8) Eminent Japanese pianist Mitsuko Uchida finally made her San Diego debut this March, and her probing solo recital of Beethoven and Schubert on the La Jolla Music Society’s Frieman Family Piano Series proved nothing less than a master class on Classical style filled with a lifetime of insight and avid appreciation.

9) For some time the San Diego Master Chorale has needed a better vision and some serious musical renovation. From the robust yet stylish Haydn Mass in Time of War the Chorale performed with the San Diego Symphony in November, it appears new Director John Russell (he assumed that post in August) is bringing these changes about in relatively short order.

10) I knew nothing about the Danish String Quartet before they gave their San Diego debut concert—exciting and scrupulously fine-tuned—for UCSD’s ArtPower in February. After playing the same repertory in New York City a few weeks later, the New York Times could barely contain its enthusiasm for this ensemble of young Scandinavian musicians.


1) This spring, Ian D. Campbell, San Diego Opera’s former General & Artistic Director, attempted to shut down and liquidate the company to leave town with as much booty as he could claim from the debt-free company with valuable tangible assets. Earlier he had ignored wise advice from Opera America to revise the company’s programming and build community outreach along the lines followed by successful North American opera companies. Instead, Ian significantly inflated his own salary and that of his (then) wife Ann Spira Campbell, who had risen to the post of second in command at SDO under Ian’s oversight. The Campbells’ tactics to shutter the company failed, but Carol Lazier (see Bravo #3) and saner (and less greedy!) SDO staffers applied Opera America’s advice to company operations and are about to open SDO’s 50th anniversary season in January, 2015.

2) Although I have been a longtime fan of La Jolla Music Society’s annual SummerFest, the unimaginative programming and some performances of SummerFest 2014 proved a serious disappointment. The opening weekend offered Vivaldi’s Four Seasons, portions of Tchaikovsky’s Nutcracker score and Mozart’s Eine Kleine Nachtmusik, the overplayed chestnuts music appreciation teachers hope will persuade students with no classical music experience will find appealing. And any music with the slightest edge was sequestered in one evening’s program. Two seasons ago, SummerFest offered Tan Dun’s breath-taking Water Passion. SummerFest 2014 adventurous foray gave us a song cycle by film composer Howard Shore. Can someone get SummerFest back in gear and off of cruise control?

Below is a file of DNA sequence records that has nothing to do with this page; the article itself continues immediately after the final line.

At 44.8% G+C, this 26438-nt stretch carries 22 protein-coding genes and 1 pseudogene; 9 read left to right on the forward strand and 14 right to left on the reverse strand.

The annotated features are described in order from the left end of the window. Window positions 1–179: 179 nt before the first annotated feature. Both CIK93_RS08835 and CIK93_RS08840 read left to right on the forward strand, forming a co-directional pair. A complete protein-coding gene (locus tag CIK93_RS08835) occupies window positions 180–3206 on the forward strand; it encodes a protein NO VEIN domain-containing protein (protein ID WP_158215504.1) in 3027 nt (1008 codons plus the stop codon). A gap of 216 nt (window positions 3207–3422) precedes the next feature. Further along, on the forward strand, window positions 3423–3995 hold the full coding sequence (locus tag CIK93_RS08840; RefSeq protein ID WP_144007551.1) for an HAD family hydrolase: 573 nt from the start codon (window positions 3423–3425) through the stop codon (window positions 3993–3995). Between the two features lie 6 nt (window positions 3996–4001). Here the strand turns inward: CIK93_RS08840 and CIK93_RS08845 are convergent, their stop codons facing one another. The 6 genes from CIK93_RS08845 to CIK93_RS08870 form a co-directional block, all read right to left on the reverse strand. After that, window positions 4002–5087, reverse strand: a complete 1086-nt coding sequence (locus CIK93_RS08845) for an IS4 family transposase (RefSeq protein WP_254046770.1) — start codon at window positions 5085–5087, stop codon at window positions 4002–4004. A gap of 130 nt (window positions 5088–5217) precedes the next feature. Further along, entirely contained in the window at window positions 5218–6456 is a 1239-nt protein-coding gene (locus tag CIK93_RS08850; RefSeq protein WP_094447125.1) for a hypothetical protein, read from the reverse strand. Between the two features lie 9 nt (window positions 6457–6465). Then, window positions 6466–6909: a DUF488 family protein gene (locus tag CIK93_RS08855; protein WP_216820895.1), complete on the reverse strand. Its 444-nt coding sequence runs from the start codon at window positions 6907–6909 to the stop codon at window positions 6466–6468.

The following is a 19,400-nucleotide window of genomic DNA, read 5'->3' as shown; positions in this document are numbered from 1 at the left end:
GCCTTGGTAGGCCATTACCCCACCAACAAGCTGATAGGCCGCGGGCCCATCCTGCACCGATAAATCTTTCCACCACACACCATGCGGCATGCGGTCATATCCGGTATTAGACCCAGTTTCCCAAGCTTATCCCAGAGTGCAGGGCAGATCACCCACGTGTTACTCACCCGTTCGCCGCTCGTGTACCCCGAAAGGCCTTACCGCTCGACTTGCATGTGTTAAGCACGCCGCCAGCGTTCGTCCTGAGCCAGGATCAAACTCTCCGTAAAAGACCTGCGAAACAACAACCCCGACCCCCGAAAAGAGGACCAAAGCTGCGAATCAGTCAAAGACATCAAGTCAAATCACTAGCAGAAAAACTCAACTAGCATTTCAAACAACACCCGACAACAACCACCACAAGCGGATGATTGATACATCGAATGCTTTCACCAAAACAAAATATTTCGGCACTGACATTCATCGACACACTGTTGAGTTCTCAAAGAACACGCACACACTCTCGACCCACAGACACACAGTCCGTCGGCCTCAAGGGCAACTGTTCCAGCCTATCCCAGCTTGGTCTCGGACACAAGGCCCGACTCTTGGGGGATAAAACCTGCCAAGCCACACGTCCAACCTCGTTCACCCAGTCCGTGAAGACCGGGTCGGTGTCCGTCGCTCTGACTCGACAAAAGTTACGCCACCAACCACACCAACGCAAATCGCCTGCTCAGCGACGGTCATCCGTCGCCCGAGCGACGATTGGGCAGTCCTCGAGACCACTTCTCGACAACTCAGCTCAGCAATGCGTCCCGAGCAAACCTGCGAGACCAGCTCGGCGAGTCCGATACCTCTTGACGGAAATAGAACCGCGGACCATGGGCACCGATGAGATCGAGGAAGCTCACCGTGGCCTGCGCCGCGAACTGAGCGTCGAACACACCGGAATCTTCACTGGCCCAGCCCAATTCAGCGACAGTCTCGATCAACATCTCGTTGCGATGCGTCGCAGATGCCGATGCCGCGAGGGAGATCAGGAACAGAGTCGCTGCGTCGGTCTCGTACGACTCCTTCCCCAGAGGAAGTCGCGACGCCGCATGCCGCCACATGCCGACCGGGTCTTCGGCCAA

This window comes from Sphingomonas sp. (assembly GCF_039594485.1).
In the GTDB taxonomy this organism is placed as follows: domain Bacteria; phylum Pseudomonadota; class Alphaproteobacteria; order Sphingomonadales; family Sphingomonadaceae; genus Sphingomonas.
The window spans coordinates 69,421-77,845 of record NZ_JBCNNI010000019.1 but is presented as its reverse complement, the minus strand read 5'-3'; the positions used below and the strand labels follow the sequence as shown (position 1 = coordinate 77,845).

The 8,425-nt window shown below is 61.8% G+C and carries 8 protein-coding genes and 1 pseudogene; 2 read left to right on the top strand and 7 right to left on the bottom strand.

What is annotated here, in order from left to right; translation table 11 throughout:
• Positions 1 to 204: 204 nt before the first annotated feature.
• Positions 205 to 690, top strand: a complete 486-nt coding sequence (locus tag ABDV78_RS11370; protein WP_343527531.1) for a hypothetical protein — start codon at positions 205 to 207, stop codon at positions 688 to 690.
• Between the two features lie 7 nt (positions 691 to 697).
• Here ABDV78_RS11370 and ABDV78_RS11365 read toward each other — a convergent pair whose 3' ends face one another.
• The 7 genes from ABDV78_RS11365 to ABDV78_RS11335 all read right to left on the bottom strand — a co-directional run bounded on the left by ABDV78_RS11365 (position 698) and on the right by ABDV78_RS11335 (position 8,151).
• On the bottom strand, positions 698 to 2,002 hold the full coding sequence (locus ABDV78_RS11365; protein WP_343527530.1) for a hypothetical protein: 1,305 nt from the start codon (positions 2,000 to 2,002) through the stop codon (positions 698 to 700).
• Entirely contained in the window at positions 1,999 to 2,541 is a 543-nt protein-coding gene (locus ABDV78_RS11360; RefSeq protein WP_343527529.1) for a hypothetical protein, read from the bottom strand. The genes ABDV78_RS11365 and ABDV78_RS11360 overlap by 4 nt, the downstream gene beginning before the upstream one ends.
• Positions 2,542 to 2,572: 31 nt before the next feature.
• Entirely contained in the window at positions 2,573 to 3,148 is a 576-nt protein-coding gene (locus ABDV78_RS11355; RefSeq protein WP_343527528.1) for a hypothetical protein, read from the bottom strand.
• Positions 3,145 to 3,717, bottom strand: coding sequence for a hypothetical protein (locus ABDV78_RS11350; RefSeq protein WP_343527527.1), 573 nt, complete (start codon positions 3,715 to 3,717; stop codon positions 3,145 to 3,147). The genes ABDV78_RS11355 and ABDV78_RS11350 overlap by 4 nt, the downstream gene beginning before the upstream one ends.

3) Organist Anthony Newman provided sloppy and ill-prepared accompaniments to trumpet virtuosa Alison Balsom at SummerFest 2014. It was a wonder that Balsom survived Newman’s treachery. Fortunately, on the program’s second half she was accompanied by pianist Orion Weiss, whose skill and sensitivity almost made up for Newman’s ineptitude.

4) San Diego Opera’s 2014 season got off to a lame start with a half-hearted production of Leoncavallo’s one-act Pagliacci. Had the opera been a vocal and dramatic success, we might have forgiven Ian D. Campbell for short-changing the patrons with only half an evening’s entertainment. Traditionally, major companies present a pair of one-acts to expose their audiences to this specialized repertory. SDO’s lead singers in this Pagliacci evidenced little chemistry, and stage director Andrew Sinclair’s tweaks to the opera’s shabby plot did not help in the slightest.

5) Irish pianist Barry Douglas sullied the reputation of La Jolla Music Society’s Frieman Piano Series with his careless and unrevealing performance of Schubert and Brahms in May at La Jolla’s Sherwood Auditorium. Rarely have I seen a performer so eager to finish a program and escape the hall. It was no surprise that he came back for neither a second bow nor an encore.

Kraig Cavanaugh


Kraig Cavanaugh

The year 2014 had many artistic mistakes, near hits, and sterling grand slam home runs. Artists who displayed disappointments were Joseph Huppert and Rashell George. Huppert and George were included in Quint Gallery’s summer exhibition Horizon and got lost trying to follow rather than lead due in large part to their mimicry of other more famous artists’ works. Huppert’s small minimalistic, rectilinear shaped images made from electrical tape became tiny affectations of minimalism rather than making real statements. George’s cut and pasted images of landscape elements became insubstantial and wan stand-ins for the more famous artworks of John Baldessari.

A “near hit” was Ricardo Xavier’s meticulous painted floral paintings in his solo exhibition titled Kinetic Contrasts at La Jolla’s R.B. Stevenson Gallery. While moving closer to being complex works, most of the paintings in Xavier’s exhibition were stifled by their mirrored bilateral symmetry. Even when Xavier created good spatial effects, the overall lack of complexity in basic design in the majority his paintings made the meticulous silkscreen paintings on display feel checked and restricted.

Artists who made terrific impressions were Jessica McCambly and Heather Rasmussen, who were also included in the Quint Gallery Horizon summer exhibition. McCambly’s small painted images that resembled painful diamond bedazzled anuses about to pinch splendid loaves of amethyst, aquamarine, or citrine gemstones were genuinely memorable—looking exquisitely painful yet beautiful. Heather Rasmussen’s well-crafted photographs were complex and luxurious to view and also had unexpected irony to make them well rounded laugh-out-loud viewing pleasures.

One “almost hit” was the La Jolla venue of the Museum of Contemporary Art San Diego’s Treasures of The Tamayo Museum, Mexico City. While the works on exhibition were of great quality, the museum’s cramped La Jolla venue made it seem as if one had viewed only half of an exhibition.